Two recent decisions from the Financial Services Commission of Ontario (FSCO) have dealt with determining whether or not the Applicants were involved in an “accident” as defined in section 3(1) of the Statutory Accident Benefits Schedule – Effective September 1, 2010 (SABS). In one case, Miles Stolove was helping a friend move things from a storage facility when one of the large, metal storage facility garage doors fell on him. In the other, Ronalee Porter had been shopping at a nursery, loaded her car with her purchases and was in the process of returning the cart to the corral when an employee came over to take the cart from her. As she turned to go back to her vehicle, with the car fob in her hand, she was caught up in some strapping on the ground and fell. The two arbitrators that heard these cases came to the same conclusion: neither applicant had proven that the injuries they sustained were directly caused by the use or operation of an automobile.
In Mr. Stolove’s case, the arbitrator found that the incident arose from an ordinary use to which automobiles are put (loading/unloading goods), however, the impairments were not “directly” caused by the use or operation of an automobile, but instead, the falling garage door was an intervening event that broke the chain of causation. The use of the automobile was too remote, in this case, to be a dominant feature in the incident.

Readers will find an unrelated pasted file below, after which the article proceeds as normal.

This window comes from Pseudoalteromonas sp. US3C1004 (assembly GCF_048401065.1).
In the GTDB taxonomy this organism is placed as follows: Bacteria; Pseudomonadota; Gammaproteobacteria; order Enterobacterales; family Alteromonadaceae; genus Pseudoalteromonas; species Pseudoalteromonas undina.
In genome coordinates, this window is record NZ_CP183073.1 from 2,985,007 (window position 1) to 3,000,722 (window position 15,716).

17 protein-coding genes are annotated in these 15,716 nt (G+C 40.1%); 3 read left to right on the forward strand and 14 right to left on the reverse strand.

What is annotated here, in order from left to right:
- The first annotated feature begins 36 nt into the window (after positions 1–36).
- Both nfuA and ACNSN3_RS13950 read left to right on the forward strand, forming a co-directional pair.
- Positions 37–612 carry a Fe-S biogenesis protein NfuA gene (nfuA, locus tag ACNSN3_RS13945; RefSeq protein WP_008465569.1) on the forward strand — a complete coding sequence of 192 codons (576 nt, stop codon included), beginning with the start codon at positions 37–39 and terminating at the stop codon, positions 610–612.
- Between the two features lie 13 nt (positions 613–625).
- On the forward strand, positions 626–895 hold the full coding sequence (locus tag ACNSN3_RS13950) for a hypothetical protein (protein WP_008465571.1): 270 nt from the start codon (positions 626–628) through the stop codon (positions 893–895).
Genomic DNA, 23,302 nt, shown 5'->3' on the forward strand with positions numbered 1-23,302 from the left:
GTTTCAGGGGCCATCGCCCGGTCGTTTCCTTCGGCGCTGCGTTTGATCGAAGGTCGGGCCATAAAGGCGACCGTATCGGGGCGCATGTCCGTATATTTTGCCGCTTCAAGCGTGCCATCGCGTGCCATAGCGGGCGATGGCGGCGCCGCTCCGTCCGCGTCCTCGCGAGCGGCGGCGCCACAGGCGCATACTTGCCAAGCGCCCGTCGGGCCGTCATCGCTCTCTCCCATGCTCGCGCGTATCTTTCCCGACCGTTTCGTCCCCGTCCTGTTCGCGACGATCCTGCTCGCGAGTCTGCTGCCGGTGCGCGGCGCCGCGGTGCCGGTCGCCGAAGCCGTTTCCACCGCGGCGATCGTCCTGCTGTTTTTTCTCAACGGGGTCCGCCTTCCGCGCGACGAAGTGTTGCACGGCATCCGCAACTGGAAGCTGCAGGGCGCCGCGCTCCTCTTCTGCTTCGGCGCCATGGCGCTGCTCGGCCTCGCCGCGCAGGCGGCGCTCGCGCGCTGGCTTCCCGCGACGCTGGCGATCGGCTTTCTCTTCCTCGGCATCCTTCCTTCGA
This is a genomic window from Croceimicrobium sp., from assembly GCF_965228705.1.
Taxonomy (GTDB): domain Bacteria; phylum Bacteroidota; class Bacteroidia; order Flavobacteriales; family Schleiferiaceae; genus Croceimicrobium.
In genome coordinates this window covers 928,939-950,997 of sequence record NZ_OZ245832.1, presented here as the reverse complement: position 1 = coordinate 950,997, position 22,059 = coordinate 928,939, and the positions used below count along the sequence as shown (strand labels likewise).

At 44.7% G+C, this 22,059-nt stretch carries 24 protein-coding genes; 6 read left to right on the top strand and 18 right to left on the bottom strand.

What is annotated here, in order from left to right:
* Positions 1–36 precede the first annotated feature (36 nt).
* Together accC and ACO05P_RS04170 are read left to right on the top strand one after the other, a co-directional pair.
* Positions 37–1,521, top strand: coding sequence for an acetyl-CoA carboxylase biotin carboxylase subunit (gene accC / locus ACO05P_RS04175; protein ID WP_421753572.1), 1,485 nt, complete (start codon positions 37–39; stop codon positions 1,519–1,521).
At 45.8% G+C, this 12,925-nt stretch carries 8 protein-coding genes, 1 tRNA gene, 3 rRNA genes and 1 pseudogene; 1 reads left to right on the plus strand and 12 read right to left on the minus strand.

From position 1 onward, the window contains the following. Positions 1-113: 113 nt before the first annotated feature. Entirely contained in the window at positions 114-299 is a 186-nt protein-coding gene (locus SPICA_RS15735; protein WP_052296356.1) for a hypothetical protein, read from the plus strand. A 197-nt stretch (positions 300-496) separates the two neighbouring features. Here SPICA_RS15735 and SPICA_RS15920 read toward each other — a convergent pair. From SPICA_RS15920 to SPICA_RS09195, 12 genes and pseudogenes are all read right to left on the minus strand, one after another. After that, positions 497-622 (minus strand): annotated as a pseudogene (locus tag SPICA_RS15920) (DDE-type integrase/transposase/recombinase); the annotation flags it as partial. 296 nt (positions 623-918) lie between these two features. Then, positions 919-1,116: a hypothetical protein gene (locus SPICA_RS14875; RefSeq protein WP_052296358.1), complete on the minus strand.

Similary, in Ms. Porter’s case, the arbitrator found that there was no direct causation between the use of her automobile and her trip and fall incident as a result of getting caught up in the strapping. Further, her automobile was not the dominant feature in the fall, the strapping was. Taking this case another step further though, the arbitrator also found that Ms. Porter’s fall did not arise from an incident involving the use or operation of an automobile either. Arbitrator Schnapp found that there was no evidence that Ms. Porter was in the process of unlocking her vehicle when she fell and in fact when she described the fall early on there was no mention of her vehicle at all. On the facts before him, the arbitrator felt that he could not find that the incident involved the use or operation of a motor vehicle.
These decisions appear to be a step in the right direction for auto insurers where only ancillary use of a vehicle is at play. Perhaps these decisions were swayed by the fact that other coverage or recourse was available to the applicants (the arbitrator notes in the Stolove case that a negligence claim was being made against the storage facility). In any event, a tightening up of both the purpose and causation tests seems to be underway and I’m sure to most auto insurers is most welcome.